In the strip above, Kevyn casually drops the number a nonillion, which to him means "a one followed by thirty zeroes." Many of you may not be aware, however, that a nice, specific number like that can actually have more than one meaning. The trouble stems from the fact that a million has six zeroes, and the original (and very sensible) meaning of a billion was "bi-million," which implies twice as many zeroes. Thus many Europeans hear Americans talking about "a billion-dollar aircraft," and wonder how the United States can afford to spend an entire GNP on something that flies quietly and drops bombs accurately, rather than only spending one or two milliard on it (yes, a milliard is a real number). Meanwhile, the scientific community has taken it upon themselves to adopt the American billion, which only has nine zeroes. Why did they adopt the American version, instead of the sensible version? Blame Hollywood. That's what I do, and it's no less useful than blaming someone with an actual conscience.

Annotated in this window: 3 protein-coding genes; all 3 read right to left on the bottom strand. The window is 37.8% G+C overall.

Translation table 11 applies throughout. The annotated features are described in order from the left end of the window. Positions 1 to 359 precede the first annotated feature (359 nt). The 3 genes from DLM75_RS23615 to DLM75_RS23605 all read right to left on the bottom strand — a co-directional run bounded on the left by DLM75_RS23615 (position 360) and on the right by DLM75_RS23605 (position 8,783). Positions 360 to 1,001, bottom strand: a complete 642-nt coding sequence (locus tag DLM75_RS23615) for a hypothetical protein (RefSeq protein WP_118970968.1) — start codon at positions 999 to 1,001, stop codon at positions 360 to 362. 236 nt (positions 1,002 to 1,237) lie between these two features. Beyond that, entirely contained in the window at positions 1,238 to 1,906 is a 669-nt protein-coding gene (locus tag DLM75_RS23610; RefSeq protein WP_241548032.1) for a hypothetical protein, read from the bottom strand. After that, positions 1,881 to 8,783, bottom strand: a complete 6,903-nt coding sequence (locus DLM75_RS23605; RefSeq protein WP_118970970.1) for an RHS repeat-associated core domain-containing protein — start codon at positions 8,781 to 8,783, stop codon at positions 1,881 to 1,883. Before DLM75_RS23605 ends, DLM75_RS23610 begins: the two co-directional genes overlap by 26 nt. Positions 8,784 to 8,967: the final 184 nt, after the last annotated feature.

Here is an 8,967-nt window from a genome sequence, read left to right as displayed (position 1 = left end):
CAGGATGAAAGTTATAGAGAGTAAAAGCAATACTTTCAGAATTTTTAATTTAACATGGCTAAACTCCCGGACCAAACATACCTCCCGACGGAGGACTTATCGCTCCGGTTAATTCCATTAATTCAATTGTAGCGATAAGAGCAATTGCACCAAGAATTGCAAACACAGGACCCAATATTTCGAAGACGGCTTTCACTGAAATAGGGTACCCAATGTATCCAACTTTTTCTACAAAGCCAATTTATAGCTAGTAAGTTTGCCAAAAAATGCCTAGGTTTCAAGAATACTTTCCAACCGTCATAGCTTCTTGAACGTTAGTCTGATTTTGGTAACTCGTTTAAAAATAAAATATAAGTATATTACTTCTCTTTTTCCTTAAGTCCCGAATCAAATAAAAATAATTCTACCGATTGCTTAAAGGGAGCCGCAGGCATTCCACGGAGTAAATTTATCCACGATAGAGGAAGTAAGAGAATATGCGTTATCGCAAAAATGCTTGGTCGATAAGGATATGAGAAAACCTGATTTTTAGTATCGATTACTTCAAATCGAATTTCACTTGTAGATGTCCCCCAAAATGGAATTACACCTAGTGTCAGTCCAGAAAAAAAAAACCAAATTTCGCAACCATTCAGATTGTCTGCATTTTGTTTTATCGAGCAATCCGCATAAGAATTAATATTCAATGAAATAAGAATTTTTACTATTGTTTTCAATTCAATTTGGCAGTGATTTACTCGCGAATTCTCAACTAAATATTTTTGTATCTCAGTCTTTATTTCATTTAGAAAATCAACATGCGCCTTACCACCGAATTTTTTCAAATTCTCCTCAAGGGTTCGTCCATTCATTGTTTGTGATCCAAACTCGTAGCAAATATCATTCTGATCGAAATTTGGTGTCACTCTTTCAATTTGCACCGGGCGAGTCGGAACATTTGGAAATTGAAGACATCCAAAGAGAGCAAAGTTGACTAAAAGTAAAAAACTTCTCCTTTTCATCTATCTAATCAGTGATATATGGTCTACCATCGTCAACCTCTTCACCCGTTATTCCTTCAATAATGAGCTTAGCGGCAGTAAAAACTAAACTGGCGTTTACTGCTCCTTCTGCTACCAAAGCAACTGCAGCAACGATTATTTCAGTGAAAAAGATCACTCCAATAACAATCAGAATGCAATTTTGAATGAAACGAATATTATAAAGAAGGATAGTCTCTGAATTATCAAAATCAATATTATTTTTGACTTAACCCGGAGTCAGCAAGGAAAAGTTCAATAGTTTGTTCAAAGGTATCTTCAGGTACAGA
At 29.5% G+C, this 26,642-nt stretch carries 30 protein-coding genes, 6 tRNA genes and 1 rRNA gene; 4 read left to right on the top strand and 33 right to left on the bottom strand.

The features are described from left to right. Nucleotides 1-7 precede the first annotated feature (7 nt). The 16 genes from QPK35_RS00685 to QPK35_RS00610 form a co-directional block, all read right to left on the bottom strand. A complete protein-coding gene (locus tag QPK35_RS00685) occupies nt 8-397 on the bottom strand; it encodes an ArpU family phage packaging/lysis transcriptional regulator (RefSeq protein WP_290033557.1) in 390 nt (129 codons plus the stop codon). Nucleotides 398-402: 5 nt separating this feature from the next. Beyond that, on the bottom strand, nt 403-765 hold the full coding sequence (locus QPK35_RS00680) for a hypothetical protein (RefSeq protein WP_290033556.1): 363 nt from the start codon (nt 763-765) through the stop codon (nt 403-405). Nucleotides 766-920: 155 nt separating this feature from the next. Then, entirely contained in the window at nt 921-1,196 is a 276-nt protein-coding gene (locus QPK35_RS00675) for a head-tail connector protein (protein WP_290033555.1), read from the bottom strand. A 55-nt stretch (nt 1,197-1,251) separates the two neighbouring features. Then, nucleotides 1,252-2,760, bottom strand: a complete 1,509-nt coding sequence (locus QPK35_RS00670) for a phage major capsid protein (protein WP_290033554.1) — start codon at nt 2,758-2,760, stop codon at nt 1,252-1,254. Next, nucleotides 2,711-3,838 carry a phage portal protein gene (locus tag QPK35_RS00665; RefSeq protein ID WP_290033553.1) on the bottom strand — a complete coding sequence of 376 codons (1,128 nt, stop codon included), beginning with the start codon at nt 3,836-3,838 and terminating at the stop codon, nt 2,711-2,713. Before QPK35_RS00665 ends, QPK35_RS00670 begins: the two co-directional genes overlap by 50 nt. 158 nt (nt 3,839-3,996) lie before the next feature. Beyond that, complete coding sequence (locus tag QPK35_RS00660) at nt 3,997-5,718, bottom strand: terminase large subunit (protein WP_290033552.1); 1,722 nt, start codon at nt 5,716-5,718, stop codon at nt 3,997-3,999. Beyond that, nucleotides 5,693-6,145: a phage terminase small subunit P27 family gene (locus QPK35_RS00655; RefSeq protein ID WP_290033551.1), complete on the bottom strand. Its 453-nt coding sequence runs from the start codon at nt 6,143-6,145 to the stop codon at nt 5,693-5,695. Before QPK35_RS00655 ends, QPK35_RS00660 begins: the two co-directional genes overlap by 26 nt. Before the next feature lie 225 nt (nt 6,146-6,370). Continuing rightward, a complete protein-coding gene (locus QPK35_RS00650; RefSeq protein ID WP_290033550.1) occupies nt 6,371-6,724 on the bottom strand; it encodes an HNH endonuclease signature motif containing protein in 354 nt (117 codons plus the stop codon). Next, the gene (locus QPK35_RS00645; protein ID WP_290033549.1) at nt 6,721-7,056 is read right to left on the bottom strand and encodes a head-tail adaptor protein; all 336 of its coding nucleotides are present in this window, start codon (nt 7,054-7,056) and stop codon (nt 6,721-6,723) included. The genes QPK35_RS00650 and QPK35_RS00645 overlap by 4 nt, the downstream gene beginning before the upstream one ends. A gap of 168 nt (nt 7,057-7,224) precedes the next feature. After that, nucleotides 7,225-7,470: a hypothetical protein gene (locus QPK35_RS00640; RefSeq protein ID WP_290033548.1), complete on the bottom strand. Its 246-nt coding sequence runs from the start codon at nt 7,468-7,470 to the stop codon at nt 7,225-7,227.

To add to the confusion, there are many even less specific "-illions" out there, like "a bazillion," which, I've been told, can be as high as 100,000,000 if you're counting jellybeans, and as low as 32 if you're counting, say, gunshot wounds.
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Narrator:After a hasty session of number-crunching...
Kevyn:Captain, I need to be patched out. We've found something important.
Megiddo:I'll be the judge of that. Speak.
Kevyn:The stabilizer control systems for the stellar-core toroidal singularity that drives the gate-copy system were damaged in the initial assault. Between eighty and ninety hours from now that singularity is going to release about a nonillion kilograms of mass, most of which will likely be expressed as energy.
Megiddo:not worth the call. What else have you got?
Kevyn:Well, we expect a pretty impressive supernova in about four days.
Megiddo:See, that is worth telling the fleet about.